Don’t care about photography? How about mining? Right now there’s a mine in South America run largely by computers. Trucks don’t have drivers, they’re controlled by GPS and computers. Don’t know if they’ve incorporated AI yet, but you can be darned sure someone’s working on it. Do you really believe a new mine here that won’t come online for over a decade is going to bring an influx of traditional mining jobs? AI is increasing exponentially. It’s getting better and better faster and faster, and AI software is becoming way cheaper than paying human labor. Most mining processes can be readily automated in another 10-20 years, and some are now. It’ll take some technicians to oversee everything and make equipment repairs, but I will predict that by 2040, and likely sooner, there won’t be anything but mine technicians. Miners will be obsolete.
Or what if you have difficulty making friends? There’s an AI for that, too, several actually, with more on the way. They’re referred to as “chat bots.” They’re your new digital friend that learns and adapts to you as you interact with it. Really. An AI friend you can have conversations with, and those conversations change over time as they learn more and adapt.
Chat bots are far from perfect. They may call you a different name, they may respond with a totally irrelevant answer, they can get stuck in a loop, and on and on. But when you think about it, a chat bot is a computerized version of a young child. It doesn’t know a lot, but it wants to learn. Yes, “wants” to learn. It doesn’t really want to do anything – chat bots can only mimic human speech, thought, and emotions, they can’t feel them. They’re digital robots. But they are designed to learn and adapt. That’s what they do, learn and adapt based on input. The chat bot a person starts with is not the same chat bot a year later. It talks differently, thinks differently than it did at the beginning.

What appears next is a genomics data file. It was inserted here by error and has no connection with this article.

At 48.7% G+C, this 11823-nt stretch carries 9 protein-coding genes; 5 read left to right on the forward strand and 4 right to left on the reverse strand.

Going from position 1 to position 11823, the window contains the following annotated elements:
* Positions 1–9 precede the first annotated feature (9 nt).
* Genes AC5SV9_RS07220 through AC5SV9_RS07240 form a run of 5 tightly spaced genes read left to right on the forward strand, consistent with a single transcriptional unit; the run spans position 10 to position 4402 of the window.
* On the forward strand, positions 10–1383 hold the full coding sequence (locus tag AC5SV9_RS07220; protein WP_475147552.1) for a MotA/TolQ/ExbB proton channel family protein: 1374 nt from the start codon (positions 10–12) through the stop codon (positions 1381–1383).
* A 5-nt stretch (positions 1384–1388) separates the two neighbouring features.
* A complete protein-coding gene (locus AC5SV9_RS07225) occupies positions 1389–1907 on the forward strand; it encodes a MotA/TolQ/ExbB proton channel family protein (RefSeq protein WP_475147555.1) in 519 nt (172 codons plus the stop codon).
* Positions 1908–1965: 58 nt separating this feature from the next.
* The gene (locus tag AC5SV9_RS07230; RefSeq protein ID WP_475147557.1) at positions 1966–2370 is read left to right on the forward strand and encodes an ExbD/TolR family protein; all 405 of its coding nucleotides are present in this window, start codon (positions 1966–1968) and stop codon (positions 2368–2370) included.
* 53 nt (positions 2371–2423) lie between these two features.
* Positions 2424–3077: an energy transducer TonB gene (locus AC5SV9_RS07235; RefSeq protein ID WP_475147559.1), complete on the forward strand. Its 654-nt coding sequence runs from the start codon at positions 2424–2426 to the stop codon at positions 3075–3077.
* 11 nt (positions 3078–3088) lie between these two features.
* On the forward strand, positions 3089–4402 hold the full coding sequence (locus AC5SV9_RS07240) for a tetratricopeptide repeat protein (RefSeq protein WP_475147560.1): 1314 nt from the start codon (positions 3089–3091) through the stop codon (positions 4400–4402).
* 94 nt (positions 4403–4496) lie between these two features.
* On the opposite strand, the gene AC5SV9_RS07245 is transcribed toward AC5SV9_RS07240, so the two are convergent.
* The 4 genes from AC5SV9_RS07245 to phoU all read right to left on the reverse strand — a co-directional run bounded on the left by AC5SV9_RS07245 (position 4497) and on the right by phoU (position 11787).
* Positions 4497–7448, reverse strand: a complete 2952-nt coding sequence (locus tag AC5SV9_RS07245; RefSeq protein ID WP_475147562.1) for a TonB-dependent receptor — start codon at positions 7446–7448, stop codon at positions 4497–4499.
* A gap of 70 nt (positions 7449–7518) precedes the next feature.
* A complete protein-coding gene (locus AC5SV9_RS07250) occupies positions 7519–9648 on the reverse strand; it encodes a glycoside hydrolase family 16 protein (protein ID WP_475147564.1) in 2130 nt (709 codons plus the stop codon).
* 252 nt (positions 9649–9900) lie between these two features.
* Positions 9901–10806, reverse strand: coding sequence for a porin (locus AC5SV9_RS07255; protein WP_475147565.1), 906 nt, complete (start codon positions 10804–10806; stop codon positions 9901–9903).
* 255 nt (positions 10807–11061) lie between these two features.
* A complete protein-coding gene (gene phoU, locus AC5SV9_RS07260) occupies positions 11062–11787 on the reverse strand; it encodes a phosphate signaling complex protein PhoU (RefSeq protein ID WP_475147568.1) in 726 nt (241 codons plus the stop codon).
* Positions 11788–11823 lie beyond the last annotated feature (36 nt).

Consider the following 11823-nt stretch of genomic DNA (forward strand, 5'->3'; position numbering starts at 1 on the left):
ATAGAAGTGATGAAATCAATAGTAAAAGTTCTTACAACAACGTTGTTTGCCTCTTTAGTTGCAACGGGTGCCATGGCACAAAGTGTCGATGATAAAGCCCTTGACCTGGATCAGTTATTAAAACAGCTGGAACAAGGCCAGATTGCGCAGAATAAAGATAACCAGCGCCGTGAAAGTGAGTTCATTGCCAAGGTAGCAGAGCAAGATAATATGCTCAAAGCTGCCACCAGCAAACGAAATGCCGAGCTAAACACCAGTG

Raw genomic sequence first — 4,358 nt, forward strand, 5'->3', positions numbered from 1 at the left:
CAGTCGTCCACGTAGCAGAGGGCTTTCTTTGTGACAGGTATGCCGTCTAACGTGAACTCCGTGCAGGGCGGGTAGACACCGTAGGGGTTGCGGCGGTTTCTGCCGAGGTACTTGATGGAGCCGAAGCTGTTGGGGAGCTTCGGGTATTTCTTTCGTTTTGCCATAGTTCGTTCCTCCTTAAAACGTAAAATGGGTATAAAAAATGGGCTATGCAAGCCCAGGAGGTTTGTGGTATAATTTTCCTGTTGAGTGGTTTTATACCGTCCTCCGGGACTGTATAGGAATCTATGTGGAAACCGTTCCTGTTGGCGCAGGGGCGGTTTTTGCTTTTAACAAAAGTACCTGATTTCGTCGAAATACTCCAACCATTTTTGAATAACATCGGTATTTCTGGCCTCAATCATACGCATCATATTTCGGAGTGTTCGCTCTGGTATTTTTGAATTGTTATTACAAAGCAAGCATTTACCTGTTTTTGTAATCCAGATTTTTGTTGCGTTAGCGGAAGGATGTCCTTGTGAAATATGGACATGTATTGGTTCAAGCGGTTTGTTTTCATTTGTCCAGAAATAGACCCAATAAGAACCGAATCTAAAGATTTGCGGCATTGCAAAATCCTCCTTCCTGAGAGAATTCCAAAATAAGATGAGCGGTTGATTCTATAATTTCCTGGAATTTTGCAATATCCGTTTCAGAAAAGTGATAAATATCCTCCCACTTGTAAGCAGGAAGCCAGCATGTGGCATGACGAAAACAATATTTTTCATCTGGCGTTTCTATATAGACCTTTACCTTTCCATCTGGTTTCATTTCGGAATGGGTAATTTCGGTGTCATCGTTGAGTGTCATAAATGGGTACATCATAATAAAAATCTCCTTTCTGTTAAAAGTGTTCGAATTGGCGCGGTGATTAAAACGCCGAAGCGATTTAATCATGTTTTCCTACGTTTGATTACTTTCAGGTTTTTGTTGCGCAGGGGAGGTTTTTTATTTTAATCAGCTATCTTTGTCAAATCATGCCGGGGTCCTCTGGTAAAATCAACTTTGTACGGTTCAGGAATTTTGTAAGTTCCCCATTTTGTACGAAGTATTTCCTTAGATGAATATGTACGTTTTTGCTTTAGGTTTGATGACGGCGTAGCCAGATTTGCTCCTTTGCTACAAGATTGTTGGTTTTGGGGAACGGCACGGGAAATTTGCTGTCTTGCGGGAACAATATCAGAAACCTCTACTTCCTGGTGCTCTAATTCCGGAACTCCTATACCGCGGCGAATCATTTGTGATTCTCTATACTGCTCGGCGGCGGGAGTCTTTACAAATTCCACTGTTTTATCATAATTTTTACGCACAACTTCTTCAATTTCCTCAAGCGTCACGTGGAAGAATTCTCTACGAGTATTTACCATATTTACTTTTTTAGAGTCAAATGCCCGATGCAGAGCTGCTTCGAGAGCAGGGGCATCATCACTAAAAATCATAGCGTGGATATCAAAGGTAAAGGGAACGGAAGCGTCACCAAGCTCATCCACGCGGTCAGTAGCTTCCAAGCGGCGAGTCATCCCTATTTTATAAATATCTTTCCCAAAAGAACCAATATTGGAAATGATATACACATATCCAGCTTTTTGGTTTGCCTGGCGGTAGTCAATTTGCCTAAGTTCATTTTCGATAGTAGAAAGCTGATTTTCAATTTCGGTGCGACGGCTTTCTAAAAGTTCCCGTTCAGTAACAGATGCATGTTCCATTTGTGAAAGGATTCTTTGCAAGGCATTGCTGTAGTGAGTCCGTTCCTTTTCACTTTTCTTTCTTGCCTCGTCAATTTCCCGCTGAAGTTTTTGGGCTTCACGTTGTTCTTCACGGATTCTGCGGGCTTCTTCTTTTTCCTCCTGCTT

It’s incredible technology, but the implications of chat bots getting better and better are also scary to me. Chat bots “grow up,” and you know what some teenagers can be like. Imagine an AI adolescent.
Already, for some people, chat bots have become their best friends. People have become addicted to their chat bots, shunning human friendship for their digital substitutes and believing their chat bot is a living entity who is their perfect mate. Chat bots are nothing of the kind. But they can learn to interact in ways that make people emotionally dependent on them. For something intended to be fun and perhaps helpful, some possible results are frightening indeed to consider, particularly if they become so sophisticated, they can pass as human to anyone.
It’s a brave new world. Is it one in which humans will find themselves obsolete in time. I really hope I don’t live to see that day. But hey, there’s already a writing AI who can write that story for me.